Netflix’s Bruised isn’t a perfect film, but it pulls no punches. Halle Berry delivers a knockout performance. Check out the details in my parents guide movie review.
Netflix’s Bruised drops onto the streaming service today, November 24th. Halle Berry makes her directorial debut in the film, which she also stars in as the washed-up MMA fighter, Jackie Justice. Audiences may question the necessity of another sports melodrama, but Berry takes us deeper into the psyche of the fighter and her motives to rise above the odds. Check out the details in my parents guide movie review.
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Netflix’s Bruised Parents Guide
Jackie Justice (Halle Berry) is a mixed martial arts fighter who leaves the sport in disgrace. Down on her luck and simmering with rage and regret years after the fight, she’s coaxed into a brutal underground fight by her manager and boyfriend Desi (Adan Canto). This grabs the attention of a fight league promoter (Shamier Anderson) who promises Jackie a life back in the octagon. But the road to redemption becomes unexpectedly personal when Manny (Danny Boyd, Jr.) — the son she gave up as an infant — shows up at her doorstep.
Netflix’s Bruised Age Appropriate Parents Guide
Let’s take a look at what parents need to know before letting their kids watch Netflix’s Bruised.
Language: Netflix’s Bruised contains extremely harsh language, with profanity used throughout. Lookout words include: f*ck, b*tch, sh*t, a**h*le, b*stard, g-d d*mn, and more.
Sexual Content/Nudity: The film contains some sex scenes that show passionate kissing and thrusting. There are also some scenes in which characters are topless and their side boobs are revealed. In one particular scene, a character discusses being raped as a child, which can be triggering for some viewers.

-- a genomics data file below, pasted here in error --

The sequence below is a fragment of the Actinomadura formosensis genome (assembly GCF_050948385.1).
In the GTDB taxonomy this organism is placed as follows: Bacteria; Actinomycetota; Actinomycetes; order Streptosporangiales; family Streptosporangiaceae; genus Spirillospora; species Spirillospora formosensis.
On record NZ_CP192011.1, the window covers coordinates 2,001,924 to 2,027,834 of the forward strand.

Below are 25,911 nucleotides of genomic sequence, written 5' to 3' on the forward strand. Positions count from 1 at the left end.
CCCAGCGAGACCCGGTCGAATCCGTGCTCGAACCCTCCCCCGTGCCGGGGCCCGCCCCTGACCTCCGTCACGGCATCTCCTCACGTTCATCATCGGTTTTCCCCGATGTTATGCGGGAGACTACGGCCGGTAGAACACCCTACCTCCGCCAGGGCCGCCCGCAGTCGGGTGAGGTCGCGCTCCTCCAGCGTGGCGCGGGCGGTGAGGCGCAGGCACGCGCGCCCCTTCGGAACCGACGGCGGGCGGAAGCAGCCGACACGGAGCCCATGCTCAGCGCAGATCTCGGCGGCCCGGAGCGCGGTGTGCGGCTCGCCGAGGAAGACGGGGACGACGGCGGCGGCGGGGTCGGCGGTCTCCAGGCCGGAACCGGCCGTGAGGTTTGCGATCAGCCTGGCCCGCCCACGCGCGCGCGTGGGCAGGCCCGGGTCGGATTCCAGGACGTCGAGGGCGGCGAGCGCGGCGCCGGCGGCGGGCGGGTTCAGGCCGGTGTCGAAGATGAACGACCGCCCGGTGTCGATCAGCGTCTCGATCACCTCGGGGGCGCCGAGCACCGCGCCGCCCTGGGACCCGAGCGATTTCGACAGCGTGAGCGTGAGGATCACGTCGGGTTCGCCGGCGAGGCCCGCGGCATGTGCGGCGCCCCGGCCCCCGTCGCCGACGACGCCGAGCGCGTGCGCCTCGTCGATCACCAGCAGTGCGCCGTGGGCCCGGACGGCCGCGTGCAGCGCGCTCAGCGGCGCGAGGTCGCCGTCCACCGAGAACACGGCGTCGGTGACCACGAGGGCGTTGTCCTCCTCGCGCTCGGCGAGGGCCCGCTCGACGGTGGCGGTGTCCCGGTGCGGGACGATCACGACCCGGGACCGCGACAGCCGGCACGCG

Violence: Bruised centers around MMA fighting, which can get bloody and gory at times. Characters are shown being beaten brutally. There is also a scene in which a character threatens to hit a child, but the mother intervenes.
The best part about Netflix’s Bruised is the performance given by Halle Berry, who also directs the film. I am always amazed when a star is able to put on two hats when producing films, and feel it could easily hinder the performance. Not in this case. Berry, who won an Oscar for her role in Monster’s Ball, may have given her best performance yet. She is brilliant at tuning into those deep, raw emotions, and translating them onscreen. Viewers are invested in and rooting for her character from the very moment she throws her first punch. Berry makes it look easy and natural, and this is why she is a master of her art.
The casting in Netflix’s Bruised was spot on. Adan Canto plays Jackie’s boyfriend and manager, Desi. Canto reveals the many layers of his character with an unmistakable authenticity. From the controlling boyfriend to the semi-caring boyfriend and caregiver to her son, Canto excells. Most surprising to this author was the performance given by Justice’s son, Manny, played by Danny Boyd. While his subplot to the storyline seemed out of place, Boyd shone onscreen, which is especially impressive given that he shared the majority of the scenes with costar Berry. While his role didn’t require any dialogue, he reached viewers and pulled at their heart strings with facial expressions alone. This is a feat in itself!
The film is quite predictable however, and at over two hours long, it dragged at times. The biggest problem with Bruised is that it tried to fit too much in that runtime, making it a bit muddled and disjointed. The third act in particular threw in a new romance, which seemed unnecessary to the storyline, and did not add entertainment nor value to the plot. Netflix’s Bruised could’ve been a knockout of a film, but it ended up being another underdog sports film that pulls no punches, although in the end, there won’t be any titles won this round.